KANE: The big show



Jonas Kane

So, it seems, the show will indeed roll into our area – just not quite the one we were expecting.

I planned to write what was sure to be a brilliant piece of satire rife with Amish jokes and Philly cheesesteak references in line with analysis of the upcoming Pennsylvania Democratic primary.

But former Villanova commencement speaker Chris Matthews has bestowed upon us the honor of bringing his TV show “Hardball” to our campus. He will arrive hand-in-hand with none other than presumptive Republican presidential nominee John McCain.

“Hardball” is certainly an entertaining TV spectacle. It features the often bellicose host cross-examining guests and illuminating the presidential race with the insight of politicians and political commentators, who normally provide remarks on poll numbers and the daily controversies embroiling the campaigns.

The result is an entertaining piece of eye candy that equates to going to the movies and watching a summer blockbuster such as “Transformers” (substituting, of course, Matthews’ totally epic shouting for totally epic explosions).

Politics become easy to follow when the mainstream media’s coverage devolves into the thrill of the spectacle and the picking of a president becomes simplified into a sporting event – a horserace driven by poll numbers and the perception of how a candidate’s message might appeal to voters over a rational conversation about actual policy – a conversation that maybe lacks the discordant drama the press tends to love (and which we surreptitiously enjoy).

On the surface, it appears that Tuesday’s event will be merely an interesting sideshow featuring the thrill of the spotlight shining down on our campus. But the possibility of sneaking some slight substance into the show exists.

Perhaps when McCain’s Straight-Talk Express pulls into Villanova for the “Hardball” College Tour, someone will ask the vehicle’s namesake a thoughtful question that goes beyond the surface that the media tends to dwell on.

After you hear the man who has mocked the platitude of hope offer his own platitudes of victory and no surrender, consider asking him to delve a little deeper, to expand on his simplifications.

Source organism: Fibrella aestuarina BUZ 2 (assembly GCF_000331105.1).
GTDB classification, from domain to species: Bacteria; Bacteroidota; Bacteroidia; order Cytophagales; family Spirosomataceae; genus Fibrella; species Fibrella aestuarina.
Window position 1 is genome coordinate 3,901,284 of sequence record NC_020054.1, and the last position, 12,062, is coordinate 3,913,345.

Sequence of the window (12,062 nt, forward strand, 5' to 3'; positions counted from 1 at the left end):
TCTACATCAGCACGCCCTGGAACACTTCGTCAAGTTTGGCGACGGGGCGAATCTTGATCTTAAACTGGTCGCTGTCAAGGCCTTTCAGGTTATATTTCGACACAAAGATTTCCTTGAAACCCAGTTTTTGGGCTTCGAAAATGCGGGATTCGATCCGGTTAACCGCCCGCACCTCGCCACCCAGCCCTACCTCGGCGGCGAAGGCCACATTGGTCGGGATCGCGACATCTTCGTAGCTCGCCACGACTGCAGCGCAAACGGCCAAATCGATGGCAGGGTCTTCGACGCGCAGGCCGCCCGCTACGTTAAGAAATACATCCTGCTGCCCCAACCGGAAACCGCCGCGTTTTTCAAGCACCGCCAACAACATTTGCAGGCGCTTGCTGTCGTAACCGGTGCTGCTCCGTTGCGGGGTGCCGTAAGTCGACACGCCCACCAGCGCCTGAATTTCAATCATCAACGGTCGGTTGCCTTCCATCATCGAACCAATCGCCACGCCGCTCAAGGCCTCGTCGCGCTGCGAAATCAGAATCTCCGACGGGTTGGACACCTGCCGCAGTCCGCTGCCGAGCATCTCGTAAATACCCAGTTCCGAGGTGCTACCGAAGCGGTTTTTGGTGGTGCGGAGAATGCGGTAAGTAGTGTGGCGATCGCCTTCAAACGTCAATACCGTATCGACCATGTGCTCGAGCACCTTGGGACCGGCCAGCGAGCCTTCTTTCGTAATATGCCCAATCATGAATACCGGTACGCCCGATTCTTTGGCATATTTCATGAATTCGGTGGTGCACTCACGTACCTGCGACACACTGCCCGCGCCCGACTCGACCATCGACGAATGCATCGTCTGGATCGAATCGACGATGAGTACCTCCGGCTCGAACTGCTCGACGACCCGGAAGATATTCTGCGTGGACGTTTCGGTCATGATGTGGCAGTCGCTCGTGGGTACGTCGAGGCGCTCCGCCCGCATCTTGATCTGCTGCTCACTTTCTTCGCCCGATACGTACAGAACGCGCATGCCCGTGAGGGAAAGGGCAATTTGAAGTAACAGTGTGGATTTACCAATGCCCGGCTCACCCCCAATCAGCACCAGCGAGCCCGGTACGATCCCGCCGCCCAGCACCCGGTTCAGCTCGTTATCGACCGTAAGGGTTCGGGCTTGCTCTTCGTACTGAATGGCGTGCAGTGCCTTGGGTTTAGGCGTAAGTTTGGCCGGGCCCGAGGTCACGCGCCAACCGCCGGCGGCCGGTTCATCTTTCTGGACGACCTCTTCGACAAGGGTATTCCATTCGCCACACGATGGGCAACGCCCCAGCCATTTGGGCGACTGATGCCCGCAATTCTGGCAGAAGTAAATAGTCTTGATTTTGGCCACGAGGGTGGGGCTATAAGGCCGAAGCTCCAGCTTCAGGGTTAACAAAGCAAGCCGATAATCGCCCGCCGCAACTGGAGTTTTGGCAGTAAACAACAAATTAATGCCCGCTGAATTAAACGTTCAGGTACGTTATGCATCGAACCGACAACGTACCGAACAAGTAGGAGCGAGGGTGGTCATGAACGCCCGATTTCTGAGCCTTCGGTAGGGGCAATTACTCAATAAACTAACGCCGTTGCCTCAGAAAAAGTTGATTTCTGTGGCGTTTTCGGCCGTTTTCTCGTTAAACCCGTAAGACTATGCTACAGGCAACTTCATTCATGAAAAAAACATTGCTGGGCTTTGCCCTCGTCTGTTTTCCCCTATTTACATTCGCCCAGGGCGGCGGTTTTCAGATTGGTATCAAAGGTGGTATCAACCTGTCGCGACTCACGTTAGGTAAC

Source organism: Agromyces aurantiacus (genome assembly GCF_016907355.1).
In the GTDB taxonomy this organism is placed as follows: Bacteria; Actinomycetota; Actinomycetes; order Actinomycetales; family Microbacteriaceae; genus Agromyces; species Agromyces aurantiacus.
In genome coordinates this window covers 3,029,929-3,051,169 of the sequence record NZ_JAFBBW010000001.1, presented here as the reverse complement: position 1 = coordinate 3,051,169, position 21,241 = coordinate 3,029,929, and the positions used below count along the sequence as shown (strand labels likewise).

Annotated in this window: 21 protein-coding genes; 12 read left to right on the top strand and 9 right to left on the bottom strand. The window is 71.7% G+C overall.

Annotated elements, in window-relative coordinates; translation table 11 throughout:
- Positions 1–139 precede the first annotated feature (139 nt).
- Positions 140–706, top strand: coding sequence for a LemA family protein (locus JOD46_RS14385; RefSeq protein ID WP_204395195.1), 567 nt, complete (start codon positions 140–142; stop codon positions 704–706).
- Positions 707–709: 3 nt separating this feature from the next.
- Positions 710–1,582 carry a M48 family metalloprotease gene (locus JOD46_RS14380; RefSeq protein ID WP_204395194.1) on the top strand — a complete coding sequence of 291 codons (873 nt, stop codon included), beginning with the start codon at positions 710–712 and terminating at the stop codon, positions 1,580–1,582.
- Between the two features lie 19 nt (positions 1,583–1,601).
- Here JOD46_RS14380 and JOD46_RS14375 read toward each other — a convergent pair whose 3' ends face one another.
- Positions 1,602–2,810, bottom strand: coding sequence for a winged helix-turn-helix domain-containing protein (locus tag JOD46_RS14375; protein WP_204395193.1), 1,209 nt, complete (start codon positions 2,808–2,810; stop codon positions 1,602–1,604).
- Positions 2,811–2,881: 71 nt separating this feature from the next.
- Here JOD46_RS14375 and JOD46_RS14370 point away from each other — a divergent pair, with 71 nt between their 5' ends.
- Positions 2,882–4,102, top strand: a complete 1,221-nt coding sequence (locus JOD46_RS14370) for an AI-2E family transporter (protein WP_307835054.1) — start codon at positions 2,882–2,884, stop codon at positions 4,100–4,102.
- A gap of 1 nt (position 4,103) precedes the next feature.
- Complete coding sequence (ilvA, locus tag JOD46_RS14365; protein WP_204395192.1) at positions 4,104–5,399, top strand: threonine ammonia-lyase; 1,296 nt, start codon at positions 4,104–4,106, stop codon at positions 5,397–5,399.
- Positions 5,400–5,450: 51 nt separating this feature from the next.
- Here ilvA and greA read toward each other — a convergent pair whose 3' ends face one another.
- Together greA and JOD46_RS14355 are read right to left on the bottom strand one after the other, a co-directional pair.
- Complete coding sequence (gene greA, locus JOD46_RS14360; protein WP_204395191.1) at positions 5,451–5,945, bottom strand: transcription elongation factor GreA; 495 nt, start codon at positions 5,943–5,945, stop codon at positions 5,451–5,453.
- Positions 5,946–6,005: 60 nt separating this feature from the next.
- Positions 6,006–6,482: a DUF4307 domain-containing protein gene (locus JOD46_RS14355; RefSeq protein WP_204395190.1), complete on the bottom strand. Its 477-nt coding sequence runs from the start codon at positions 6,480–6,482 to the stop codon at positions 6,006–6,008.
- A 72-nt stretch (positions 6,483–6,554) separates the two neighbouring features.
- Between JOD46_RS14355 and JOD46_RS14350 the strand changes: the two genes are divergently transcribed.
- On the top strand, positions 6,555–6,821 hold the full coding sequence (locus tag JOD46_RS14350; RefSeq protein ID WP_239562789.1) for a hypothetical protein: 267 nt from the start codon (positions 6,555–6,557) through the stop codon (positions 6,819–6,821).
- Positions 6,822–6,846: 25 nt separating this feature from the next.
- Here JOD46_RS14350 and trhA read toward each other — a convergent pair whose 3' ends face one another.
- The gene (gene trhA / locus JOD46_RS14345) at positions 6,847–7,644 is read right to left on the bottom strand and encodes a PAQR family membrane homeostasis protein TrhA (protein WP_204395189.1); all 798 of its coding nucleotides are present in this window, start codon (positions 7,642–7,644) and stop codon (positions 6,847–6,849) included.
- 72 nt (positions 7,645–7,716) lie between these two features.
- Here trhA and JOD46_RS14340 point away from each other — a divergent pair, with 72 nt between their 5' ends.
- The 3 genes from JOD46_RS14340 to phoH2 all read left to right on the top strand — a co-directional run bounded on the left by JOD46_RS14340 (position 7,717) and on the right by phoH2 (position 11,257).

Ask him, for instance, to explain exactly who we are attempting to defeat in Iraq, considering that Baghdad was recently placed on lockdown due to the infighting between rival Shi’ite sects. Ask him why he conflates the fight in Iraq to the fight against al-Qaeda when, by all accounts, it was not in Iraq prior to the U.S. invasion and even now makes up only an infinitesimal portion of the warring sects.

Or ask him for details on how a candidate with self-proclaimed economic ignorance can effectively lead a country that has slipped into a recession. Ask anything, really, that allows a candidate opposed to platitudes to give some nuance.

Certain questions don’t provide a candidate with sound bites, but they do give us a chance to see the actual merit of his platform, to see if he is actually willing to thoughtfully expound upon an issue as complex as the war, or if he instead tries to evade it – in this case with errant claims linking al-Qaeda, whose strongholds remain in Pakistan and Afghanistan, and the struggle in Iraq.

Matthews and the mainstream media can continue to fawn over the show and the entailing superfluities that don’t really affect the future of our country. And yes, I agree, it’s all very entertaining. But some issues transcend entertainment.

Villanova is still at heart a liberal arts university and as such seeks to teach us different ways of thinking and cultivating knowledge and, maybe, how to build a worldview that extends beyond ourselves. So when Matthews and McCain stroll into town with the cameras rolling and the lights shining, let them know that, even though we love entertainment, sometimes we want something more.


Jonas Kane is a sophomore English major from Harrisburg, Pa. He can be reached at [email protected]